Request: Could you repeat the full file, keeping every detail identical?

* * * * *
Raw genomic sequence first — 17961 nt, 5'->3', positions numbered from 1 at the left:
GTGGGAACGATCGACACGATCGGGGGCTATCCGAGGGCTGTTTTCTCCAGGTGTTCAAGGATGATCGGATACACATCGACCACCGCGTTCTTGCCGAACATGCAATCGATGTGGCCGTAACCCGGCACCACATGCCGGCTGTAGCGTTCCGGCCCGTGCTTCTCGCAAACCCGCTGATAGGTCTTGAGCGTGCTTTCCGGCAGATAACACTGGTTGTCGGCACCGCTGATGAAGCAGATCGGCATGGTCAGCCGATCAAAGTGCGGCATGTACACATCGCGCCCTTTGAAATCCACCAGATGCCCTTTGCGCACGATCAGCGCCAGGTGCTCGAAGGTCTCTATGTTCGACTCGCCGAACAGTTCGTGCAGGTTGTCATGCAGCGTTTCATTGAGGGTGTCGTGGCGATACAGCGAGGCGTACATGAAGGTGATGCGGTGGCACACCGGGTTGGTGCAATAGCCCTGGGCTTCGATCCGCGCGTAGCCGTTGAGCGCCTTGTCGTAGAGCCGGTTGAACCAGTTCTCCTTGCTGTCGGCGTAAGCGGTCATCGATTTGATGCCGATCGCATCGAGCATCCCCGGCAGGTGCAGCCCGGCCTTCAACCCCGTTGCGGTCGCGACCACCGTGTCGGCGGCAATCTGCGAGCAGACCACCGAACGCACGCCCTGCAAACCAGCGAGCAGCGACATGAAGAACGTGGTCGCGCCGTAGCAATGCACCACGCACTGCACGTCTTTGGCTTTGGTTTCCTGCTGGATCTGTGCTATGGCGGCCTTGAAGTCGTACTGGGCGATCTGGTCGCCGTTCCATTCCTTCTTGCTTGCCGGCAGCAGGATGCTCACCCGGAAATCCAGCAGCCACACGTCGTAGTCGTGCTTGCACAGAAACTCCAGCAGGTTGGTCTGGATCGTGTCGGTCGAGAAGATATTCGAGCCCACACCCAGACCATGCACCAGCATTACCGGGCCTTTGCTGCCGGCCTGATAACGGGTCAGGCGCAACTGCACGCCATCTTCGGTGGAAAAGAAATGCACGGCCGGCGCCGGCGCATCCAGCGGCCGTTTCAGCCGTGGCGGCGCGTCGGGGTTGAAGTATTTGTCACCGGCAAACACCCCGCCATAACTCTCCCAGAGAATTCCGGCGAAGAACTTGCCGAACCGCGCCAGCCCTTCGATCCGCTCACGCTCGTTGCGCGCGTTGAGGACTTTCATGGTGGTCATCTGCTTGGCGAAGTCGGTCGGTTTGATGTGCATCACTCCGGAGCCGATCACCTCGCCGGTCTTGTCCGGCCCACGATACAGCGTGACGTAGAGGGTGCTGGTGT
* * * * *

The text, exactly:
Raw genomic sequence first — 17961 nt, 5'->3', positions numbered from 1 at the left:
GTGGGAACGATCGACACGATCGGGGGCTATCCGAGGGCTGTTTTCTCCAGGTGTTCAAGGATGATCGGATACACATCGACCACCGCGTTCTTGCCGAACATGCAATCGATGTGGCCGTAACCCGGCACCACATGCCGGCTGTAGCGTTCCGGCCCGTGCTTCTCGCAAACCCGCTGATAGGTCTTGAGCGTGCTTTCCGGCAGATAACACTGGTTGTCGGCACCGCTGATGAAGCAGATCGGCATGGTCAGCCGATCAAAGTGCGGCATGTACACATCGCGCCCTTTGAAATCCACCAGATGCCCTTTGCGCACGATCAGCGCCAGGTGCTCGAAGGTCTCTATGTTCGACTCGCCGAACAGTTCGTGCAGGTTGTCATGCAGCGTTTCATTGAGGGTGTCGTGGCGATACAGCGAGGCGTACATGAAGGTGATGCGGTGGCACACCGGGTTGGTGCAATAGCCCTGGGCTTCGATCCGCGCGTAGCCGTTGAGCGCCTTGTCGTAGAGCCGGTTGAACCAGTTCTCCTTGCTGTCGGCGTAAGCGGTCATCGATTTGATGCCGATCGCATCGAGCATCCCCGGCAGGTGCAGCCCGGCCTTCAACCCCGTTGCGGTCGCGACCACCGTGTCGGCGGCAATCTGCGAGCAGACCACCGAACGCACGCCCTGCAAACCAGCGAGCAGCGACATGAAGAACGTGGTCGCGCCGTAGCAATGCACCACGCACTGCACGTCTTTGGCTTTGGTTTCCTGCTGGATCTGTGCTATGGCGGCCTTGAAGTCGTACTGGGCGATCTGGTCGCCGTTCCATTCCTTCTTGCTTGCCGGCAGCAGGATGCTCACCCGGAAATCCAGCAGCCACACGTCGTAGTCGTGCTTGCACAGAAACTCCAGCAGGTTGGTCTGGATCGTGTCGGTCGAGAAGATATTCGAGCCCACACCCAGACCATGCACCAGCATTACCGGGCCTTTGCTGCCGGCCTGATAACGGGTCAGGCGCAACTGCACGCCATCTTCGGTGGAAAAGAAATGCACGGCCGGCGCCGGCGCATCCAGCGGCCGTTTCAGCCGTGGCGGCGCGTCGGGGTTGAAGTATTTGTCACCGGCAAACACCCCGCCATAACTCTCCCAGAGAATTCCGGCGAAGAACTTGCCGAACCGCGCCAGCCCTTCGATCCGCTCACGCTCGTTGCGCGCGTTGAGGACTTTCATGGTGGTCATCTGCTTGGCGAAGTCGGTCGGTTTGATGTGCATCACTCCGGAGCCGATCACCTCGCCGGTCTTGTCCGGCCCACGATACAGCGTGACGTAGAGGGTGCTGGTGT